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I Tried Instagram’s Latest Favorite Tinned Fish Product and It’s a Perfect Weekend Treat

Fishwife & Fly By Jing's smoked salmon with sichuan chili crisp next to a bunch of chopped cucumbers

As I’ve mentioned many times on the site by now, in the fall of 2021, I moved to a new city with my partner where I knew basically no one and where my partner knew less than a handful of people. When we picked Miami as our first place to really build a home together, we assumed we’d meet people through the arts, writing, and queer communities that exist here.

Then, of course, we couldn’t do that. It turns out it’s difficult to make new friends when you can’t really socialize outside of your home.

But gradually we’ve finally been able to let folks into our home. I love hosting. I love feeding my friends. And as we’ve begun to socialize more, make new connections, and reunite with long-distance pals, a new ritual has organically emerged on the little balcony where my girlfriend and I spent so many months just the two of us. I call them Fish Parties, originally dubbed by my friend Becca who, as a Pisces, is particularly qualified to dub such a thing. At its surface, Fish Party is just an intimate gathering of some of my friends at my place, featuring seafood (mainly tinned fish!), natural wine, local beers, and citrusy cocktails. But Fish Parties are about more than what we consume! Fish Parties are friendship!!!!

The first Fish Party was born of Becca’s first time visiting me in years. I wanted to do a casual cocktail hour with a bunch of dips and small plates all built around tinned fish around sunset. And I wanted to merge old friends with new ones, introducing Becca to one of the couples we’ve become close with down here in Miami. Fish Party 1 was a hit, and I repeated it again a few weeks later. By then, Becca was gone again, but I took pictures of what I’d be serving this time and sent them to her, because the spirit of Fish Party is such that you can absolutely be a part of it from a distance.

So welcome to the Fish Party column. Sure, it’ll be about reviewing various tinned fish products and providing some loose recipes/guides for how to best enjoy them (I’m thinking occasional drink pairings, too?!). But it will also be about more than that, about friendship, my relationship, finding small joys in life, building a new life in a new place, lesbian domesticity, and social rituals.

Fishwife & Fly By Jing's smoked salmon with sichuan chili crisp in a bowl with a wooden spoon and chopped cucumbers

When two of my favorite trendy Instagram snack brands — tinned fish purveyor Fishwife and chili crisp king Fly By Jing — posted that they would be teaming up for a collab, I thought I was being pranked. Or, since we’re talking fish here, I suppose I felt baited.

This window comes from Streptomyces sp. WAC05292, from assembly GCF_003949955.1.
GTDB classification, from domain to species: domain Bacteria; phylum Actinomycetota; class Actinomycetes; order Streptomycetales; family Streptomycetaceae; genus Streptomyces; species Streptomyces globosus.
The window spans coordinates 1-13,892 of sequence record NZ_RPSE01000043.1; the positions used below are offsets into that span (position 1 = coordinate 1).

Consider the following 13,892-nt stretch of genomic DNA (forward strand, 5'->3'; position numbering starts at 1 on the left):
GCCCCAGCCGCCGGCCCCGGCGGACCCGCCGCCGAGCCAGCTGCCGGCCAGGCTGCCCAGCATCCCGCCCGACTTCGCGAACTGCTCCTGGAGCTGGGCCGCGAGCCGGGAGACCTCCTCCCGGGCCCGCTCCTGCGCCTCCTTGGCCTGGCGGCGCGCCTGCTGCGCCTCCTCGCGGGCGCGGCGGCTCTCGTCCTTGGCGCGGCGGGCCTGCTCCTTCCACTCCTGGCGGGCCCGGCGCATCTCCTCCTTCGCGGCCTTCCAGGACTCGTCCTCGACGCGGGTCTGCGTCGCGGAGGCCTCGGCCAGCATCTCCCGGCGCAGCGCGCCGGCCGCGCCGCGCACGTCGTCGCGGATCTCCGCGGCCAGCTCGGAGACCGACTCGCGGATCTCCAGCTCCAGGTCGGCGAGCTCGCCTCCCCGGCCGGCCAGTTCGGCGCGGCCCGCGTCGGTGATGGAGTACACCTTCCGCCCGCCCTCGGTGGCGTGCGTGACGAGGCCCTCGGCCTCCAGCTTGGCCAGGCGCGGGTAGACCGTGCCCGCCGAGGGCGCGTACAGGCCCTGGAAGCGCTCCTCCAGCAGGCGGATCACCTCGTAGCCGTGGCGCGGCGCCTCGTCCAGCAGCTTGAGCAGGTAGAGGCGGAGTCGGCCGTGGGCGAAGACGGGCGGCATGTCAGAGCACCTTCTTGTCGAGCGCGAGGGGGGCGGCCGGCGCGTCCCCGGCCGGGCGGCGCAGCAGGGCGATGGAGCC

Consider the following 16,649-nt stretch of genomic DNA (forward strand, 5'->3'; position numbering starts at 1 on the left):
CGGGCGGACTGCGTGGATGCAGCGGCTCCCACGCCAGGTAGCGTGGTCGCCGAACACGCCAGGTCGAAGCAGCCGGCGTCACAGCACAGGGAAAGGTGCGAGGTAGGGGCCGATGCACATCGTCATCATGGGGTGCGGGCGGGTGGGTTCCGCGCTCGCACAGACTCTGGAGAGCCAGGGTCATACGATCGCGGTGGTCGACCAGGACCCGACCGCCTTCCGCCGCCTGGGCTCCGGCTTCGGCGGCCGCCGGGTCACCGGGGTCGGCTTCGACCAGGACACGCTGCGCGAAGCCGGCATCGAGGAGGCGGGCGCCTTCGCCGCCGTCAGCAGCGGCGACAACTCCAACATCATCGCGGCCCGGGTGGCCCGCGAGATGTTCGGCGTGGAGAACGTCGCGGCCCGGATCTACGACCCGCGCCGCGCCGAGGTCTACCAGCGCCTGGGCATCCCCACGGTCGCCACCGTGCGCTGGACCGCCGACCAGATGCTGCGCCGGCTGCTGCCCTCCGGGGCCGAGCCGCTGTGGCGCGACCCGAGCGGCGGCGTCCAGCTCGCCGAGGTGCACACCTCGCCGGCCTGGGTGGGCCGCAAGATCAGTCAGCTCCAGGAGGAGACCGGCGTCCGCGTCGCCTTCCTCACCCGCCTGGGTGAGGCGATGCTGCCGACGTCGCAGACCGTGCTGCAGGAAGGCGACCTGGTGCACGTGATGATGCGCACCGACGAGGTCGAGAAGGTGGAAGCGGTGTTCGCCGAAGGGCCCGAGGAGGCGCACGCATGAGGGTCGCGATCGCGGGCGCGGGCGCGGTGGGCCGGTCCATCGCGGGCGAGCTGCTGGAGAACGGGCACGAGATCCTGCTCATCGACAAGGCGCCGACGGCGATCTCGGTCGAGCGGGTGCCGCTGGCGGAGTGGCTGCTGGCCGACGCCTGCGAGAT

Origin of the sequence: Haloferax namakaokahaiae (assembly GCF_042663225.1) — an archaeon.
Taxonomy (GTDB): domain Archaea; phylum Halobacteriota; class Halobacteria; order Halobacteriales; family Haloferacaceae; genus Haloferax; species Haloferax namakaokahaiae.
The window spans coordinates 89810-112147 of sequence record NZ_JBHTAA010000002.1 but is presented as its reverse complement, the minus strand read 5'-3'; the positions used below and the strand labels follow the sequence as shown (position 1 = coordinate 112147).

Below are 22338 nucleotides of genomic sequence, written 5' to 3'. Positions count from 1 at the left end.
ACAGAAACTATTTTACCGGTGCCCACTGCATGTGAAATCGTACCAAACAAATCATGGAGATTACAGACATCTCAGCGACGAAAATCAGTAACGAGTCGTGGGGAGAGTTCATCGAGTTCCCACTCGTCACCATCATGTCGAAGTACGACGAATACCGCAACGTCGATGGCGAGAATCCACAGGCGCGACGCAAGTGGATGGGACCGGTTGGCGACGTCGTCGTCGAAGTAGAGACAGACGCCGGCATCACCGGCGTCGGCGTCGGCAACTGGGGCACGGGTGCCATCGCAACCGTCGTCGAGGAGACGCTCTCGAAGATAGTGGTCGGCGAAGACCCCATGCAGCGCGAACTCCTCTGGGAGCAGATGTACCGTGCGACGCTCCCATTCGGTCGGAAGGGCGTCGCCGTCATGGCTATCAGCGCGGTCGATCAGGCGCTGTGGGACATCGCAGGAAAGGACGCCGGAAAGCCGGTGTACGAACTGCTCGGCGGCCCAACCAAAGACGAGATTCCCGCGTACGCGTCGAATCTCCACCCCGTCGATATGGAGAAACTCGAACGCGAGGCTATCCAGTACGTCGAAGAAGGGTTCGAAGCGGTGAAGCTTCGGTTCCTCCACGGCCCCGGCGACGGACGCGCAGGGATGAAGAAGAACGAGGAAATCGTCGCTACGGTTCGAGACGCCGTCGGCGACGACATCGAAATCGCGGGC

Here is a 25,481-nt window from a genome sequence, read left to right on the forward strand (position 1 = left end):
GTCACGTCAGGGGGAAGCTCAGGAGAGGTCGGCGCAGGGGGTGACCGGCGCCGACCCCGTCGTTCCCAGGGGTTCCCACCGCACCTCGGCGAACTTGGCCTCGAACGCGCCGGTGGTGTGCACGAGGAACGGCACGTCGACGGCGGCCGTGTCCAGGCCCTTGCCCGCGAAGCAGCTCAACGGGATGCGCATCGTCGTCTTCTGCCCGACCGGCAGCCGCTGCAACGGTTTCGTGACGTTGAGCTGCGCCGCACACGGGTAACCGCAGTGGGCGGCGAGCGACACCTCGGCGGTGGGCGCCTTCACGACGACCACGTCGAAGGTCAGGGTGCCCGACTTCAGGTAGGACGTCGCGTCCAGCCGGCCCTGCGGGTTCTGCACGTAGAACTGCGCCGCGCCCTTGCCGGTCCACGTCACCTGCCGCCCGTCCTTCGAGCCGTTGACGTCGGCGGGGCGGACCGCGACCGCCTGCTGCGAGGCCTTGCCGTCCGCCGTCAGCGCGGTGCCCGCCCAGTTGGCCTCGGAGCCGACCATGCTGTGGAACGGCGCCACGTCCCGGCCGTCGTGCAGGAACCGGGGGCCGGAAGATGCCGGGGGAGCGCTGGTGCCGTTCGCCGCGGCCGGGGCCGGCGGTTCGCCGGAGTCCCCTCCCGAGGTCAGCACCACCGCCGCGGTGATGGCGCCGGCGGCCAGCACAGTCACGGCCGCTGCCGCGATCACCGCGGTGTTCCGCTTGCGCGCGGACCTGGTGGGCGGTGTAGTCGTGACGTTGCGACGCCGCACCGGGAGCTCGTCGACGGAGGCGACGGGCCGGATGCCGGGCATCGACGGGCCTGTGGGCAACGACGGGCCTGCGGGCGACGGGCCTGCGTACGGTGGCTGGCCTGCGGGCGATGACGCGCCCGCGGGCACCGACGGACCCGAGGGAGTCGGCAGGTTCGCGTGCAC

I was not alone. Again, these are verrrrryyyy trendy brands. For a while, it felt like every other ad in my Instagram story feed was of Fly By Jing’s tingly chili crisp glopping onto a fried egg or an ice cream cone (the brand is very adamant that its sauces go on everything). And Fishwife is oft-mentioned in the whole “tinned fish is Hot Girl Food” thing — which, yes, if you didn’t know is a thing. And as a hot girl who eats tinned fish, I very much identify with the joke.

If I’m being honest, I actually tend to prefer grocery brands of chili crisp like Lao Gan Ma, but the Fly By Jing Zhong sauce is a staple in our pantry, and I could absolutely eat it by the spoonful. It’s the first time I’ve ever considered signing up for a subscription for a sauce.

If you want to read a quick primer on tinned fish in general, check out the first installation of my It’s Time To Get Into snacking series, which focuses on canned and tinned fish that are available in grocery stores.

Okay, so the collab. Specifically, the product is Fishwife’s canned smoked salmon brined in Fly By Jing’s Sichuan Chili Crisp as well as olive oil, sea salt, garlic salt, and brown sugar. The taste? SALTY. In the best way. There’s just enough of that numbing, savory spice lended by the chili crisp to meld the overall flavor into something balanced but deep, standing on its own but also ripe to combine with other flavors. The first round sold out, but it’s available again for pre-order.

I want to say a $40+ price tag (the sticker price is $39, but it does not include shipping) for three standard-sized cans of salmon is not worth it, but fish fam………..it’s absolutely worth it.

Here’s the thing: As with a lot of products and goods, the better and more ethical the sourcing, the more the price tends to go up. You can read more about Fishwife’s approach to sourcing its fish in Vogue‘s profile of the company, which touches on the relationships the founders have built with independent fisherman.

I personally am a firm believer that the best approach to keeping a tinned fish collection in your pantry is to mix-and-match more affordable grocery store brands with some offerings from the more stylish and pricey smaller companies. I often use the former for dishes where the fish might not be the leading star or recipes that require using more than one can — things like dips, big salads for dinner parties, etc. I also like those grocery store brands for when I’m just having a quick tinned fish snack at my desk. And then I tend to use the latter for more ~special occasions~ like to add a pop of fishy flavor to a decadent cheese plate or in a colorful rice bowl or almost as a banchan served alongside something hearty like grilled meat or hot pot.